The PSA Foundation (PSAF) is delighted to announce a new partnership with Argentinian programme Squash Sin Limites which will see the Foundation support the programme in a range of new initiatives.
Squash Sin Limites (which translates as Squash Unlimited) is based in Cordoba, Argentina, and is a brand new charity launched this year. The programme has been inspired by the model of community squash programmes that can be seen internationally. They will use squash, education and personal development to improve quality of life for local underserved children.
The PSA Foundation will support Squash Sin Limites by donating squash gear through PSAF’s ‘Rebound’ initiative, giving them access to coaching content through partners at SquashSkills, providing free access to the world’s best players via SQUASHTV, and granting access to a wider network of other international programmes to share ideas and resources.
Squash Sin Limites was inspired by PSAF partners Squash Para Todos and their Founder and Executive Director, Carlos Schonenberg. He gave a talk at this years South America Squash Congress about their work to use squash and education to improve quality of life for local underserved children and their recent outdoor community court creations to spearhead these efforts.
The President of Squash Sin Limites Javier Gonzalez, & Secretary Alejandro Sauchelli, outlined where they aim to go with their new programme:
Through the teaching and practice of squash and its innovative adaptations to reach wider audiences, we will communicate the core values of the sport to local children and young people. Squash champions values such as humility, spirit of improvement, effort, respect and overall personal development in the face of challenge, achieving ones goals and making friends for life.
Our plan is to introduce trained squash coaches in multiple public sports centres and host junior training sessions for local underserved children. In Cordoba, we will spearhead the inclusion of squash as a readily available sport within the communities we reach.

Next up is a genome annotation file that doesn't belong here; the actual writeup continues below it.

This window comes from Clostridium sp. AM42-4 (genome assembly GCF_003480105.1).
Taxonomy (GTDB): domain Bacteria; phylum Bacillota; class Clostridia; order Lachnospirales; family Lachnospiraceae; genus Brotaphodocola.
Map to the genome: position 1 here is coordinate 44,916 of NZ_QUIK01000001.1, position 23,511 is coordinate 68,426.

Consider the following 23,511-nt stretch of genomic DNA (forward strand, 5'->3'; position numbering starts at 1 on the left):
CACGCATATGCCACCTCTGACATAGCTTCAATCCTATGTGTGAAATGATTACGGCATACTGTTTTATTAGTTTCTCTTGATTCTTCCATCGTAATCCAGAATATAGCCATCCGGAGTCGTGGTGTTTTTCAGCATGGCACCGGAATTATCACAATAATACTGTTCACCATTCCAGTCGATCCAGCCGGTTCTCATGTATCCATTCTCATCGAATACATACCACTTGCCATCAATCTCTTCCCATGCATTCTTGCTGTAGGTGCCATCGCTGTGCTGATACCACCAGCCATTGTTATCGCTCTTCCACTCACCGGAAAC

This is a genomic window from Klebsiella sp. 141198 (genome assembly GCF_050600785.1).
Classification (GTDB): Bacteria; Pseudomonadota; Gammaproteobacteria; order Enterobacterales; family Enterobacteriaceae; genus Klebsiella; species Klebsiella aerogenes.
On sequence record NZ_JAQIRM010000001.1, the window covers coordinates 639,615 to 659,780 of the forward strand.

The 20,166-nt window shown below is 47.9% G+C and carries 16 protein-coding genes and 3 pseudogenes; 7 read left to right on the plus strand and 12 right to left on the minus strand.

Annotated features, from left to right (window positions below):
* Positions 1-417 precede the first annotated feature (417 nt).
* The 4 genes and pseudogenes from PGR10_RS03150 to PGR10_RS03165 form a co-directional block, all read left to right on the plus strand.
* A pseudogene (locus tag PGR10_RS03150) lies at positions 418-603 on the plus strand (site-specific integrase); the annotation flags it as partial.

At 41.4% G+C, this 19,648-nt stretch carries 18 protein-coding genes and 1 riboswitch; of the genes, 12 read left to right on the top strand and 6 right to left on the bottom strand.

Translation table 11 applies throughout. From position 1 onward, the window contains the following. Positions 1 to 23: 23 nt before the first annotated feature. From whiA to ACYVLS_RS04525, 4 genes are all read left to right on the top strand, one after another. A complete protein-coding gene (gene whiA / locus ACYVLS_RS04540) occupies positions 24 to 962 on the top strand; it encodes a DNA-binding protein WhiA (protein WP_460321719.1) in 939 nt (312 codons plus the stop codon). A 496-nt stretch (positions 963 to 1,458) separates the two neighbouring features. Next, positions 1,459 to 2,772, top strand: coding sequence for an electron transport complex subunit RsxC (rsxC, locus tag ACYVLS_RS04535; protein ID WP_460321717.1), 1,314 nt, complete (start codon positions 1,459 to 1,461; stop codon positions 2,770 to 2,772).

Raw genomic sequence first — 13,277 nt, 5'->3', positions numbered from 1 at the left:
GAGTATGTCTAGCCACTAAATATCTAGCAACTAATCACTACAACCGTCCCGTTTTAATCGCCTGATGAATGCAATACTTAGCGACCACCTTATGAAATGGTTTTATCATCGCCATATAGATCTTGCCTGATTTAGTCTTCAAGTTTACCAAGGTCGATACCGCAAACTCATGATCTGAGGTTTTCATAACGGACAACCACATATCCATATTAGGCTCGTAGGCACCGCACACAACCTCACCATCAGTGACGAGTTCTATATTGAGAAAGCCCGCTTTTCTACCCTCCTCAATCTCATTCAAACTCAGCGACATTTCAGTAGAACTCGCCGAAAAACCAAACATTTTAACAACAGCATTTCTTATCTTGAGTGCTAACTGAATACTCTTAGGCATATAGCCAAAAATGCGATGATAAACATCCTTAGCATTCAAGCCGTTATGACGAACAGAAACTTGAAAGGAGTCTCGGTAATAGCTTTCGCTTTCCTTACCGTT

Our master plan consists of the installation of public courts in Municipal or Provincial Sports or Educational Centres. Our courts will not be limited to its traditional shape and size, adapting to the spaces available for grass roots introductions to the sport. At every opportunity we will adapt the game to ensure accessibility to the sport for all.
The elements for sports practice will be provided by the FSSL as well as its instructors, teachers or trainers, who will coordinate with those responsible for each of the establishments the days and times available.
PSAF is seeing more charity community squash programmes being created, all with the aim of utilising squash towards improving quality of life where it can have the greatest impact.
Squash Sin Limites presents a slightly different and new angle. Instead of focusing on one particular hub of operation, they seek to establish a strong network of coaches that can operate at various centres for sport. The game of squash will be adapted where necessary to ensure its inclusion with other well known sports.
The court adaptations Alejandro speaks of, inspired by El Salvador-based Squash Para Todos, can be seen below: